Sometimes the hardest thing about writing fiction is choosing the right main character. I got into an argument with a friend early in my MFA program, where I was railing against writers who write about characters exactly like them, usually young writers from Brooklyn. And my friend was saying that every story is worth writing, and that I was being a snob to think otherwise.
I think we were both right. I do think there is a higher degree of difficulty writing about yourself or someone very like you, because we don’t see ourselves very clearly, and we may not see our own agency. A character can have lots of bad things happen to them, but they still have a choice in how they react to that. Even being passive is a choice. And with a skilled author, who can tease out the reasons for the passivity, and the consequences of it, that can be an interesting story. But the author needs to understand that while the character may seem to have everything happen to them, and perhaps that’s even the story the character tells himself, the truth is that he has choices, agency, no matter what. Maybe terrible choices, maybe the only choice is in how he faces his situation–what meaning he takes from it–but he has a choice.
(This is not to excuse terrible things, or to say there is something wrong with ‘being a victim’. People do terrible things to one another, and the victims of that have every right to be angry. And they have a choice of what to do with that anger and every other feeling about it. In Victor Frankl’s practice, he found that helping his patients find meaning helped them heal from whatever they had been through.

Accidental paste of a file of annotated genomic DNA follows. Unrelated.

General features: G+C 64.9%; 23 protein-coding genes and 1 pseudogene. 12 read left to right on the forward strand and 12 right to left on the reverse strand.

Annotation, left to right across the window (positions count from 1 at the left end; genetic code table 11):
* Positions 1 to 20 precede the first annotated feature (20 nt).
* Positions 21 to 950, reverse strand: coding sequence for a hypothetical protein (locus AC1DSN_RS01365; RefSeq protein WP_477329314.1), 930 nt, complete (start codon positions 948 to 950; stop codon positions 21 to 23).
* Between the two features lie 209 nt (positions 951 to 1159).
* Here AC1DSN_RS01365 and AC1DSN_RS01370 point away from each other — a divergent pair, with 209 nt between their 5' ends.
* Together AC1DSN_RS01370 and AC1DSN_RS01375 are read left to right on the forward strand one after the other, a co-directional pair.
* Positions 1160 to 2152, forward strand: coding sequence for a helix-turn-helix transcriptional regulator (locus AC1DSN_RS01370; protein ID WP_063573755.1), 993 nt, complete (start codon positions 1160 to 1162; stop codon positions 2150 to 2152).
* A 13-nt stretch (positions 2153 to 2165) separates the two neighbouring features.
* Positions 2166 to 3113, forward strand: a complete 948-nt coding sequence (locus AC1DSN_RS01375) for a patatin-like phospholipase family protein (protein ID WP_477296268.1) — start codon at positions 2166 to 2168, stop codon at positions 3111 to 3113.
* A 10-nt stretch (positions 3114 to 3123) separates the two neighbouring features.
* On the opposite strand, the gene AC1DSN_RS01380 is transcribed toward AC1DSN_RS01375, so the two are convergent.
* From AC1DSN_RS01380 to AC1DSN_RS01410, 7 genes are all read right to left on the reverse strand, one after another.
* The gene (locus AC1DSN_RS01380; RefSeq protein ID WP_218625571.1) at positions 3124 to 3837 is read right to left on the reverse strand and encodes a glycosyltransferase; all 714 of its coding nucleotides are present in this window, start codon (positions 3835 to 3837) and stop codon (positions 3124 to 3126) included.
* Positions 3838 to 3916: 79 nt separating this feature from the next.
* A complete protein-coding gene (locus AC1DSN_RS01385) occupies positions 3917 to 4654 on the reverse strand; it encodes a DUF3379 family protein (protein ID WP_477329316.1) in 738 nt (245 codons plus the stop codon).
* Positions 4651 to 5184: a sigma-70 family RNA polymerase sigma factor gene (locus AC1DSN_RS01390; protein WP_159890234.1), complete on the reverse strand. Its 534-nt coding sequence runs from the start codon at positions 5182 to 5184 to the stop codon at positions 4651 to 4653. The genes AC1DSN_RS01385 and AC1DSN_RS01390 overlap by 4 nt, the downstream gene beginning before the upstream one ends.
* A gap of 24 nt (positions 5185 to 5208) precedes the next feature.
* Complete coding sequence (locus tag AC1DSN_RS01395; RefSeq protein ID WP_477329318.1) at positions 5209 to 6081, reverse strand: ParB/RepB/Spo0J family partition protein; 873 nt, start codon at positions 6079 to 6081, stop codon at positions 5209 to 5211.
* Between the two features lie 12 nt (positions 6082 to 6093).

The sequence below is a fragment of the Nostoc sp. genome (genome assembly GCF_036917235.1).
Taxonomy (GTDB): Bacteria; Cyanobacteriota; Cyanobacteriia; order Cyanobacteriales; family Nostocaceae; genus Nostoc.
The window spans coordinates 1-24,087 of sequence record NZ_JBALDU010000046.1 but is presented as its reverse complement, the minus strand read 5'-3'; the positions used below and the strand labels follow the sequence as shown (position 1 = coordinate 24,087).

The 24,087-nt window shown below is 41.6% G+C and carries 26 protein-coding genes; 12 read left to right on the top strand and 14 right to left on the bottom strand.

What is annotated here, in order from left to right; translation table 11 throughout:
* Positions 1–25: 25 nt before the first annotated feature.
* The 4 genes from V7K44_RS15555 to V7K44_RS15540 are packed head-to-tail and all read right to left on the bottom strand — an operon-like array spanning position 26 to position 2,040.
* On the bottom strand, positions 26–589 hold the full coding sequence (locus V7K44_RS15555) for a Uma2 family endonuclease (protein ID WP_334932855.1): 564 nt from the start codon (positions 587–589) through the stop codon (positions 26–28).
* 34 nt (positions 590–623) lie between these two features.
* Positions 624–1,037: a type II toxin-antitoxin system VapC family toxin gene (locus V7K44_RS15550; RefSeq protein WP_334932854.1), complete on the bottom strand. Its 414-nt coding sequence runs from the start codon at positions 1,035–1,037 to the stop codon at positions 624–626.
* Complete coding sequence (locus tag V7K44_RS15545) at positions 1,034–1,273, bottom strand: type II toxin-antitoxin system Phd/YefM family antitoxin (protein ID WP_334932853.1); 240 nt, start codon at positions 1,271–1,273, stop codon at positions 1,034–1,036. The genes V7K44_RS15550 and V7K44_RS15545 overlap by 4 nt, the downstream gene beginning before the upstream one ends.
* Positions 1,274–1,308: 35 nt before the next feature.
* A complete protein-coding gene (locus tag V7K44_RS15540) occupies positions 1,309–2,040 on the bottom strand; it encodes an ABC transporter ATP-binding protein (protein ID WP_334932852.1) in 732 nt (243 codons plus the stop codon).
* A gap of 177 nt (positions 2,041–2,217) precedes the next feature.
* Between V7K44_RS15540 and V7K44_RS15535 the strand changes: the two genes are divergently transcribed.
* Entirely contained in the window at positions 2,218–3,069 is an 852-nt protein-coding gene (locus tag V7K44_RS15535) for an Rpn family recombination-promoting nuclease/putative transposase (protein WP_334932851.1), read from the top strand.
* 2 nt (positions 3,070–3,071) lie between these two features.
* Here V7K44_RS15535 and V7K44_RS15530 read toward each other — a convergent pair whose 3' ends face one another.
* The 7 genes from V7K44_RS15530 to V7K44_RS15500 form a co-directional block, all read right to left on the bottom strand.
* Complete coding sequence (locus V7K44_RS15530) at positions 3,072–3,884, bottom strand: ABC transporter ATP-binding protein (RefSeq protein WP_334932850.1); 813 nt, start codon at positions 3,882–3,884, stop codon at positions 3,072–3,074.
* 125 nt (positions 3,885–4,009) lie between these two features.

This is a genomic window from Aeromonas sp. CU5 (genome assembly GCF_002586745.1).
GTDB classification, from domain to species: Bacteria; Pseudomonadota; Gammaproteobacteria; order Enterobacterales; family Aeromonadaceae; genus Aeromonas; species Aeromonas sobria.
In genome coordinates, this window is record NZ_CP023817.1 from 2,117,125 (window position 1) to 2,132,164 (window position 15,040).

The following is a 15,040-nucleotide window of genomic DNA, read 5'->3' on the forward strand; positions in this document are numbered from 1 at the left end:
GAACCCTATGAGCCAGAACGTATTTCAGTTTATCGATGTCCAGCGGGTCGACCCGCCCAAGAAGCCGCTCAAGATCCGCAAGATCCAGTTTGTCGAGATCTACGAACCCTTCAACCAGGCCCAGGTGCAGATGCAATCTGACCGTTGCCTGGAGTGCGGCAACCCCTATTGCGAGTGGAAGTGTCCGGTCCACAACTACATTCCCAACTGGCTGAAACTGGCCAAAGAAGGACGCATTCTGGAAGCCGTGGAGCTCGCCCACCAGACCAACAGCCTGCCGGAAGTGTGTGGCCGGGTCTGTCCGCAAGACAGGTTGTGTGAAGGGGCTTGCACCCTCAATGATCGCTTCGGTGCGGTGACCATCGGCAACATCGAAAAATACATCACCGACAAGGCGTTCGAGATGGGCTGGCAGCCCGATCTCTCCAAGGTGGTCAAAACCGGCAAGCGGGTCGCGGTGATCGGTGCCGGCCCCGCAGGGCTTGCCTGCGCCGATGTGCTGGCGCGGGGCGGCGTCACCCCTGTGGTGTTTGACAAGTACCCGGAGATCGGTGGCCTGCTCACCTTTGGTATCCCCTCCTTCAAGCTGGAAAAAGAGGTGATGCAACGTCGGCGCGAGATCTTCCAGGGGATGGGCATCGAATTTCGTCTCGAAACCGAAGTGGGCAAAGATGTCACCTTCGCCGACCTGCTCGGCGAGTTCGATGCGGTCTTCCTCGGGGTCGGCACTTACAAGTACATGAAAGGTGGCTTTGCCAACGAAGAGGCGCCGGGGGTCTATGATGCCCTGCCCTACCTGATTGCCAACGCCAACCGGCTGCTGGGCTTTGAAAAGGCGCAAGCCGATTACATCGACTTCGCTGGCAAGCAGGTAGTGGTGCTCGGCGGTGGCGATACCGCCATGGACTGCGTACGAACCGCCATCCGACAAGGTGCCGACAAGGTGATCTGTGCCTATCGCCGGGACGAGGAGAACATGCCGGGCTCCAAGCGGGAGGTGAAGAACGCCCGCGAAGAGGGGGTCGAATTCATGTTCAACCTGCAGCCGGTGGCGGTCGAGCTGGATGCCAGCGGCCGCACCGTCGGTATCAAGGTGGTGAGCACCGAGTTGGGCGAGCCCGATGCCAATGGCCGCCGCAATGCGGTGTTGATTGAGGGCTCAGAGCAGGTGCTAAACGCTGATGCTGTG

This is also not to say that everything in life happens for a reason and Frankl is very careful to state that as well. His point, and mine, is that things happen–life asks things of you–and you get to decide how you’re going to answer.)
Readers want to read about characters who do things, who make things happen, who make choices. I’m not the type of author (at this point) who can make a passive character interesting, or the type of person who has enough sympathy for a passive character. My characters do a lot, do everything, do too much. All they do is make choices and try to make things happen, often to a fault–a lot like their creator.
So this is both a post about writing or life. Whose story is it? In life, it’s always your story. You can tell it as other people’s story, as the story of everyone who did you wrong, or as the story of how you overcame that. In fiction, it is your protagonist’s story. They always have choices. And it is also the story of every other person in the book–none of them should feel like props, and all of them should have their own stories, no matter how briefly they intersect with the protagonist. Because we are all protagonists, making choices, searching for meaning, answering what life asks of us.
1 The Storytelling Animal: How Stories Make Us Human by Jonathan Gottschall
2 Achilles in Vietnam: Combat Trauma and the Undoing of Character by Jonathan Shay